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Collected Stories -09/24/1999

By Donald Margulies. Cast: Kay Bohannon Holley, Rebecca Palmore. Director: Jarrett Dapier.

The Celebration Company.

Through Oct. 9, 1999. The Station Theater, 223 N. Broadway, Urbana. Box office: 384-4000.


The first question writers are always asked is where they get their ideas. They’ll tell you that they are scavengers and packrats, that ideas are everywhere and that they are always observing, gleaning, storing away for future use.

But just how much of what they take from other people is it permissible to publish?

In recent years, there seem to have been more and more incredibly personal biographies and stories and tell-alls in bookstores, including novels and memoirs about childhood abuse or adult loss or ill-considered liaisons with famous people...

It seems that nothing is private anymore, and everything is fair game.

In “Collected Stories,” Donald Margulies looks at what is fair and what isn’t in the scavenger hunt of a writer’s life, as he provides a thoughtful, articulate, and sometimes painful look at the mentor/protegee relationship, at what sparks literature, at how creative people form the structure and the ethics of their careers.

If this is not a new story -- reminiscent of all kinds of thing, including “A Star is Born” -- it is still a resonant one, especially for a university town like ours, where so many people form this sort of teacher/student relationship and find themselves over the years testing those bonds.

“Collected Stories” features only two characters -- acclaimed short story writer Ruth Steiner, a somewhat crusty New Yorker who has lived in the same apartment for 31 years, and Lisa Morrison, an innocent, enthusiastic newcomer who has been plucked from among Ruth’s students for special tutoring.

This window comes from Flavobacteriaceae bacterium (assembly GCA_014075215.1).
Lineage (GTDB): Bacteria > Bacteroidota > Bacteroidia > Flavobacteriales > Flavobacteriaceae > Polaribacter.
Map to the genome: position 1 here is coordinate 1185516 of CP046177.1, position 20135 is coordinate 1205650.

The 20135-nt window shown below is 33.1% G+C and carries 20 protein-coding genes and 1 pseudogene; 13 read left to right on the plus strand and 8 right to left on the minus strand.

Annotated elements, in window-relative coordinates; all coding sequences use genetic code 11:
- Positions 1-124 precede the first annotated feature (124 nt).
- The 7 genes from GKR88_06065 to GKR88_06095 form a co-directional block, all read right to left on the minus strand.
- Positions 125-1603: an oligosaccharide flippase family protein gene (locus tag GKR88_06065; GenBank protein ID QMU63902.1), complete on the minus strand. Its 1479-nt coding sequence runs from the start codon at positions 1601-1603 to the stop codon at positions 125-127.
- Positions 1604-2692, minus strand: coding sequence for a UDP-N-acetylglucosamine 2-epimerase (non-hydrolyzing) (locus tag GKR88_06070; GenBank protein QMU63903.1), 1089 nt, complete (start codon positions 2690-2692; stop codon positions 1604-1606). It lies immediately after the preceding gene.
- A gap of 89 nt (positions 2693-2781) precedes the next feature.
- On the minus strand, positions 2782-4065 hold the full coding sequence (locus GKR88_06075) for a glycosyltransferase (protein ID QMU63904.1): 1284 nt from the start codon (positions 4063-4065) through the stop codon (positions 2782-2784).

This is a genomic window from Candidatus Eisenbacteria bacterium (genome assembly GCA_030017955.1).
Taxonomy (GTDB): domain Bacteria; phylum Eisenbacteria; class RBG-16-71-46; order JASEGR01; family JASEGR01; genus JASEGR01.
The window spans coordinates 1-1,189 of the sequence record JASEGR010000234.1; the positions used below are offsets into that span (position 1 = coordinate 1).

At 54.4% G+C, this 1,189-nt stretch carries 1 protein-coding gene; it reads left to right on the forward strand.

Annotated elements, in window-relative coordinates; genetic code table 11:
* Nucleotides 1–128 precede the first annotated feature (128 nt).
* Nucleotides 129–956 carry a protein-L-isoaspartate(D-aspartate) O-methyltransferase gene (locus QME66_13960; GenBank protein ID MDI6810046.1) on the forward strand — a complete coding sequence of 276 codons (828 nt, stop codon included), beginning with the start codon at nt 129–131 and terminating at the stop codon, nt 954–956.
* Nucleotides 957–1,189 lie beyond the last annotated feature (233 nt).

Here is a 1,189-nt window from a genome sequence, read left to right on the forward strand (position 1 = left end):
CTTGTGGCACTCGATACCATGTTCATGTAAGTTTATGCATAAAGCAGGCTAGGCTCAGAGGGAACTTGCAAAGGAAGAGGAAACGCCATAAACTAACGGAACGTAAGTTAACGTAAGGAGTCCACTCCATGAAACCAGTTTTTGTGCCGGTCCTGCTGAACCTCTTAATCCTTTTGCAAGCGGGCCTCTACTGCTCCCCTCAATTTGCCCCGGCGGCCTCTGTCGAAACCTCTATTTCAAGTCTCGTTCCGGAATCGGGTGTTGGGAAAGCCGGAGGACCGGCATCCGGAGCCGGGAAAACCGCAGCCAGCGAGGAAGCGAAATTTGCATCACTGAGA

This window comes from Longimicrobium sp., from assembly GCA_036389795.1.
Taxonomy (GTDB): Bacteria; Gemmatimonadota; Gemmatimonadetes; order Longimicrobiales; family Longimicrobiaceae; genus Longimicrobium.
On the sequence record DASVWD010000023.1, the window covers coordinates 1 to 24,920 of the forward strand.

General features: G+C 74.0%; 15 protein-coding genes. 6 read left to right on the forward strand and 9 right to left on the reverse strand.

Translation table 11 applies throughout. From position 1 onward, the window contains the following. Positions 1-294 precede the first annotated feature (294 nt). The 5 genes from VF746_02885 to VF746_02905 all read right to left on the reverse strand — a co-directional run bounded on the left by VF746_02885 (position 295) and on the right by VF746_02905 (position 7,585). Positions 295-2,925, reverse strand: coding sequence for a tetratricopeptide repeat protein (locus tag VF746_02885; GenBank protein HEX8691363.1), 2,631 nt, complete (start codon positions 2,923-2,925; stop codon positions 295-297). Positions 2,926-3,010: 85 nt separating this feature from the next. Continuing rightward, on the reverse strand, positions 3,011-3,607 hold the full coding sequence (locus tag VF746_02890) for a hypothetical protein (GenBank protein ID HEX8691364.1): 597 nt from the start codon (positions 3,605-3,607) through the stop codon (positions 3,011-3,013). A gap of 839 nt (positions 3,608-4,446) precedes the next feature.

Ruth is a member of a rarified literary community, dropping names like Bellow and Saroyan, a woman who has mentored and taught many new writers, a woman with a past where she, too, worshipped at the knee of an older expert. Lisa, on the other hand, is a sponge, eager to soak up everything she can learn from this teacher so that she can “play with the big boys” in the literary world.

Margulies’ play is a bit talky, but why not? He is dealing with writers, after all. These are people who have words for everything, and if his characters like to analyze and spin opinions in the air, to talk rather than to do, well, that seems right for who and where they are.

Keeping all the dialogue afloat falls squarely on the shoulders of the two-member cast, and both Kay Bohannon Holley, as Ruth, and Rebecca Palmore, as Lisa, do an excellent job.

They show a commitment to the material and a willingness to delve into its ambiguities, to make the twists and turns of the script feel important and insightful.

Holley is especially good when she takes on the long, reflective monologue in Act I, and both actresses shine in the final, stark betrayal scene.

Director Jarrett Dapier gives his cast the room to let the story unfold at a somewhat deliberate pace, which creates an interesting mood.

There is no scenic designer credited in the program, but someone has created a very nice apartment set, overshadowed by a huge window that symbolizes the way in which Ruth opens up her life and her secrets to young Lisa.

“Collected Stories,” a nominee for the 1997 Pulitzer Prize, is a fine opening for the Celebration Company’s new season and a must-see for members of the University community who will certainly recognize the ins and outs of this mentor vs. protegee story.

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